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Review of Dollhouse

Courageous nurses, programmable humans, and a high school glee club comprise the best TV shows of 2009. Each of the television shows in this article deliver a combination of hearty producers, exceptional writers and performers who stretch their acting abilities with every episode.


If your wallet was overflowing, would you be tempted to hire a DNA-altered human “Doll” to negotiate a deal worth millions, or perhaps pose as an ex spouse once a year to celebrate an anniversary? An underground, technology-savvy organization known as “Dollhouse” can implant skills, memories and personas in their Dolls, known as Actives, for any client situation. At the end of each mission, the Actives minds are wiped clean and they live in the euphoric Dollhouse as human shells, eating, getting massages, participating in yoga and living in mindless harmony.

The show follows Echo, played by the energetic Eliza Dushku, an Active serving a five year “sentence” in the Dollhouse. In the first season, Echo is programmed as a girlfriend, backup singer, and an undercover agent who infiltrates a cult. Following each mission, Echo returns to the Dollhouse for her mind-wipe, referred to as a treatment in the show. However, as the show progresses the mind-wipe of an Active is best compared to a computer hard drive. Like any hard drive, eventually deleting files reduces the performance of the drive, and the possibility of straggling files increase. As the dolls are taken for treatments, although all memories of the mission should be erased and create a blank state, a few memories begin to linger and the Actives are no longer mindless Dolls by the end of the first season. As you watch the show, you may be torn between being enthralled with the next adventure and wanting to save the Actives from the mind-wiping prison. With back-to-back seasons in 2009, the twists and turns in each episode of the action-packed Dollhouse beckon viewers.


With the constant presence of U.S. troops in Iraq and Afghanistan, Mercy offers a new twist from the perspective of a war veteran as it joins numerous other medical dramas on primetime television. The show focuses on Nurse Veronica Callahan, played the compelling Taylor Schilling, as an Iraq veteran who returned home to an unfaithful spouse who is still adored by her quirky family, and her job at Mercy Hospital. Veronica tackles the challenges of adapting to the limitations of a nurse after working for a year in a warzone where she often performed the duties of a doctor. Her life takes a distracting turn when the dashing Dr. Chris Sands joins the staff at Mercy. It is quickly revealed that Dr. Sands and Veronica served together in Iraq, fell in love, and he has joined the staff at Mercy to pursue a relationship. Veronica has steady, though quirky friendships with fellow nurse Sonia (Jamie Lee Kirchner) and rookie nurse Chloe (Michelle Trachtenberg) who offer advice, support, and experience their own drama in every episode. Throw in Veronica’s estranged husband Mike, played by the brilliant and sexy Diego Klattenhoff, and you have a prime time hit for 2009.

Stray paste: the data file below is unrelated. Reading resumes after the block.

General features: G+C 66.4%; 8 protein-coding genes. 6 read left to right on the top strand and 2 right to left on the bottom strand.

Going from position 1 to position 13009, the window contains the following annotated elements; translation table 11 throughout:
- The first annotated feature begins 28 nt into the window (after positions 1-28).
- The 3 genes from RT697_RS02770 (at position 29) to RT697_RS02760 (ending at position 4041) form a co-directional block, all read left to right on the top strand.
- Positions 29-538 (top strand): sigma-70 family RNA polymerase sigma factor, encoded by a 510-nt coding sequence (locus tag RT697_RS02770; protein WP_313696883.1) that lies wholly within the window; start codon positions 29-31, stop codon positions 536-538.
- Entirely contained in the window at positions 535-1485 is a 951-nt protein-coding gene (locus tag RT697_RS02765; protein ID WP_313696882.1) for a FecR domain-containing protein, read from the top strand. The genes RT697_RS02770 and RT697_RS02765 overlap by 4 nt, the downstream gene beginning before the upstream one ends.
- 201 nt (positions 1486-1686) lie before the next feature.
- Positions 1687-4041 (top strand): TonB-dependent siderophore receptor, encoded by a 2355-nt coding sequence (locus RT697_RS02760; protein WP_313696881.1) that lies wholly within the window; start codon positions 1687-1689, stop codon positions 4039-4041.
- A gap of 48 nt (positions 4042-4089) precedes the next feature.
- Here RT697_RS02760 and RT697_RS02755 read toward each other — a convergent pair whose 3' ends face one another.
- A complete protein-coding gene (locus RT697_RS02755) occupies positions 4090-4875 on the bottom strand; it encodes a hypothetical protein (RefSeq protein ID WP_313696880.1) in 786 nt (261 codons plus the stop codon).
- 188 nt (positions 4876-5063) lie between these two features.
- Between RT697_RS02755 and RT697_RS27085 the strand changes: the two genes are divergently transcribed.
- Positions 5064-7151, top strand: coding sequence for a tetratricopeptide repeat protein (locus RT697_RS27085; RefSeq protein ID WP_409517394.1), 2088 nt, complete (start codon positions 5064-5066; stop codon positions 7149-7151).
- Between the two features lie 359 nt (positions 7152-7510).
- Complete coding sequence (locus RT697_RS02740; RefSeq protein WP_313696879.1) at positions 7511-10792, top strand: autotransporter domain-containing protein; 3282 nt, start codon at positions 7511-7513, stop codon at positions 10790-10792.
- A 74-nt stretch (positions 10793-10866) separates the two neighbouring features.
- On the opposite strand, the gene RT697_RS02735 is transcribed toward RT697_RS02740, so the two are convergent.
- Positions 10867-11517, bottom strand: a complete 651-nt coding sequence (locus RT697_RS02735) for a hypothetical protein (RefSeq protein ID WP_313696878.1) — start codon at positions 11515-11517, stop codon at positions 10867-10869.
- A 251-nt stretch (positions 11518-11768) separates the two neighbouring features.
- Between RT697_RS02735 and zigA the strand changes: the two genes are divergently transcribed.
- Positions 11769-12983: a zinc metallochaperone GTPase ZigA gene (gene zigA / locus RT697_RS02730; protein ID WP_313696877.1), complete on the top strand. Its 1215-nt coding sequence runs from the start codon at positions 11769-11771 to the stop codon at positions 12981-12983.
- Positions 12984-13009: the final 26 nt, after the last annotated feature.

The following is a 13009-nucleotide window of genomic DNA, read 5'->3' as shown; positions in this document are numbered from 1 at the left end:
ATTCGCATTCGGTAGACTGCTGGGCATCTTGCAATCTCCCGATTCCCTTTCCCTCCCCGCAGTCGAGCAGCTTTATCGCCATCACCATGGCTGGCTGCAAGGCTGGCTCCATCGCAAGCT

When you take a talented cast, popular music, witty scenarios and incorporate those elements with a stereotypical jock infused high school, you can create a family-friendly show appealing to a wide audience. Creators Ryan Murphy, Brad Falchuk, and Ian Brennan conceived the idea of Glee as a movie, but instead found the humorous script was better adapted for the small screen.

The show takes place within the walls of William McKinley High School in Ohio, where being a jock or a cheerleader, aptly named the Cheerios, gives students reign of the school. The school hierarchy is threatened when talented jocks and Cheerios are recruited as members of the Glee club directed by Spanish teacher Will, played by the Matthew Morrison. Throw in Will’s deceiving wife, a guidance counselor with a crush on Will, the all brawn and no brain of the high school football coach, and Jane Lynch as the infallible head coach of the Cheerios, and the adult cast creates a so lid foundation for the show. The students in Glee offer a glimpse into every stereotype found in American high schools across the country. There is the star quarterback (Cory Monteith), pregnant head cheerleader (Dianna Agron), gay crooner (Chris Colfer), standout soloist tormented by the jocks and Cheerios (Lea Michele), and the jock Puck (Mark Salling) whose main goals are girls, football, girls, Glee, and girls.

The performances include amazing vocals, creative choreography, and offer a trip down memory lane for anyone who participated or enjoyed show choir or glee as a teenager. Although staged in a high school setting, the dramatic storylines featured in Glee cover office and high school politics, emotional affairs, high school pregnancy, and coming out as a gay teenager. This show is ideal for anyone who enjoys music, comedy and wants to relax with the family or friends for an hour on Wednesday nights in 2009.